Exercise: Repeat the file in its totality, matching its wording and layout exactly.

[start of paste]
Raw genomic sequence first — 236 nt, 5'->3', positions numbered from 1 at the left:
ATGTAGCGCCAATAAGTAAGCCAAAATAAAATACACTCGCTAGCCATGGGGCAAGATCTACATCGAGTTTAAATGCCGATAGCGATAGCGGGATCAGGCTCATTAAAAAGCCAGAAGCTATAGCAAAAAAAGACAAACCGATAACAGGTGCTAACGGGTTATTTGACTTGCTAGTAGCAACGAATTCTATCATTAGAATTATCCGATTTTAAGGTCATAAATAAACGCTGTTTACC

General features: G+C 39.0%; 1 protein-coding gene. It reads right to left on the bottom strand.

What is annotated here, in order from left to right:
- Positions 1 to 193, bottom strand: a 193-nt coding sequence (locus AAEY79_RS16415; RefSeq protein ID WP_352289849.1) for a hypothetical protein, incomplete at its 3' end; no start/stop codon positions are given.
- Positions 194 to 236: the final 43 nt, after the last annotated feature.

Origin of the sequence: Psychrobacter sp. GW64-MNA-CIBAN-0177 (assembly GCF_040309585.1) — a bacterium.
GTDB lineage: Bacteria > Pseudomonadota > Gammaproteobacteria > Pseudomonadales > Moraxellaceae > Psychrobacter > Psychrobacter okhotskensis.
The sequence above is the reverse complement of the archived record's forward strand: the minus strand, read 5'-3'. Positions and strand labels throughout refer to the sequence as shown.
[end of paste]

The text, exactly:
Raw genomic sequence first — 236 nt, 5'->3', positions numbered from 1 at the left:
ATGTAGCGCCAATAAGTAAGCCAAAATAAAATACACTCGCTAGCCATGGGGCAAGATCTACATCGAGTTTAAATGCCGATAGCGATAGCGGGATCAGGCTCATTAAAAAGCCAGAAGCTATAGCAAAAAAAGACAAACCGATAACAGGTGCTAACGGGTTATTTGACTTGCTAGTAGCAACGAATTCTATCATTAGAATTATCCGATTTTAAGGTCATAAATAAACGCTGTTTACC

General features: G+C 39.0%; 1 protein-coding gene. It reads right to left on the bottom strand.

What is annotated here, in order from left to right:
- Positions 1 to 193, bottom strand: a 193-nt coding sequence (locus AAEY79_RS16415; RefSeq protein ID WP_352289849.1) for a hypothetical protein, incomplete at its 3' end; no start/stop codon positions are given.
- Positions 194 to 236: the final 43 nt, after the last annotated feature.

Origin of the sequence: Psychrobacter sp. GW64-MNA-CIBAN-0177 (assembly GCF_040309585.1) — a bacterium.
GTDB lineage: Bacteria > Pseudomonadota > Gammaproteobacteria > Pseudomonadales > Moraxellaceae > Psychrobacter > Psychrobacter okhotskensis.
The sequence above is the reverse complement of the archived record's forward strand: the minus strand, read 5'-3'. Positions and strand labels throughout refer to the sequence as shown.